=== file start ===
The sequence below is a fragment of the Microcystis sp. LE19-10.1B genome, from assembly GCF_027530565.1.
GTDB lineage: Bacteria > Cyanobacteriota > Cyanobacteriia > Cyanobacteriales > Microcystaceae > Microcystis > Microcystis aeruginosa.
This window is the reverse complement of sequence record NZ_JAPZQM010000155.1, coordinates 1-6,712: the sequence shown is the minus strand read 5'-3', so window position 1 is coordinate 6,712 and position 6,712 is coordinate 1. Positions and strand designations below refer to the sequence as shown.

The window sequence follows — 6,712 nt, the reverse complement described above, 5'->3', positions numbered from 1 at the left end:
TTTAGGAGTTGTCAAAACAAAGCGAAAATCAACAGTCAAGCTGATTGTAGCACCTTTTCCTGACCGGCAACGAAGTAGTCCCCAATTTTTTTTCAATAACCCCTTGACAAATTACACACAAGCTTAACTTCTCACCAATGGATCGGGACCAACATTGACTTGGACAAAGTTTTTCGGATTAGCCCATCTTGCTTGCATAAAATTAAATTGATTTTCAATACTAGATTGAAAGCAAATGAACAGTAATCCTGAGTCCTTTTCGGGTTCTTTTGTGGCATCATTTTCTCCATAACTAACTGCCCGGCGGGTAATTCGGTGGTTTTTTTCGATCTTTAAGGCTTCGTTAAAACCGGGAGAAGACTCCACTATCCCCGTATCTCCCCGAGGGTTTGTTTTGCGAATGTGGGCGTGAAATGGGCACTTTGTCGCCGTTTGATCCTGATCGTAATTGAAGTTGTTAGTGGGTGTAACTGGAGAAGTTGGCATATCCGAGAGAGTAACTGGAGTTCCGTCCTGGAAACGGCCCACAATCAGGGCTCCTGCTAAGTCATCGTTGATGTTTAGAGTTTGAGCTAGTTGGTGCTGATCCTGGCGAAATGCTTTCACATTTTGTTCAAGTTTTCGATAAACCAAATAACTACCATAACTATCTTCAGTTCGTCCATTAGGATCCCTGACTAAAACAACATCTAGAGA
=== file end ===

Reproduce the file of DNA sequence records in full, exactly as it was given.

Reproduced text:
The sequence below is a fragment of the Microcystis sp. LE19-10.1B genome, from assembly GCF_027530565.1.
GTDB lineage: Bacteria > Cyanobacteriota > Cyanobacteriia > Cyanobacteriales > Microcystaceae > Microcystis > Microcystis aeruginosa.
This window is the reverse complement of sequence record NZ_JAPZQM010000155.1, coordinates 1-6,712: the sequence shown is the minus strand read 5'-3', so window position 1 is coordinate 6,712 and position 6,712 is coordinate 1. Positions and strand designations below refer to the sequence as shown.

The window sequence follows — 6,712 nt, the reverse complement described above, 5'->3', positions numbered from 1 at the left end:
TTTAGGAGTTGTCAAAACAAAGCGAAAATCAACAGTCAAGCTGATTGTAGCACCTTTTCCTGACCGGCAACGAAGTAGTCCCCAATTTTTTTTCAATAACCCCTTGACAAATTACACACAAGCTTAACTTCTCACCAATGGATCGGGACCAACATTGACTTGGACAAAGTTTTTCGGATTAGCCCATCTTGCTTGCATAAAATTAAATTGATTTTCAATACTAGATTGAAAGCAAATGAACAGTAATCCTGAGTCCTTTTCGGGTTCTTTTGTGGCATCATTTTCTCCATAACTAACTGCCCGGCGGGTAATTCGGTGGTTTTTTTCGATCTTTAAGGCTTCGTTAAAACCGGGAGAAGACTCCACTATCCCCGTATCTCCCCGAGGGTTTGTTTTGCGAATGTGGGCGTGAAATGGGCACTTTGTCGCCGTTTGATCCTGATCGTAATTGAAGTTGTTAGTGGGTGTAACTGGAGAAGTTGGCATATCCGAGAGAGTAACTGGAGTTCCGTCCTGGAAACGGCCCACAATCAGGGCTCCTGCTAAGTCATCGTTGATGTTTAGAGTTTGAGCTAGTTGGTGCTGATCCTGGCGAAATGCTTTCACATTTTGTTCAAGTTTTCGATAAACCAAATAACTACCATAACTATCTTCAGTTCGTCCATTAGGATCCCTGACTAAAACAACATCTAGAGA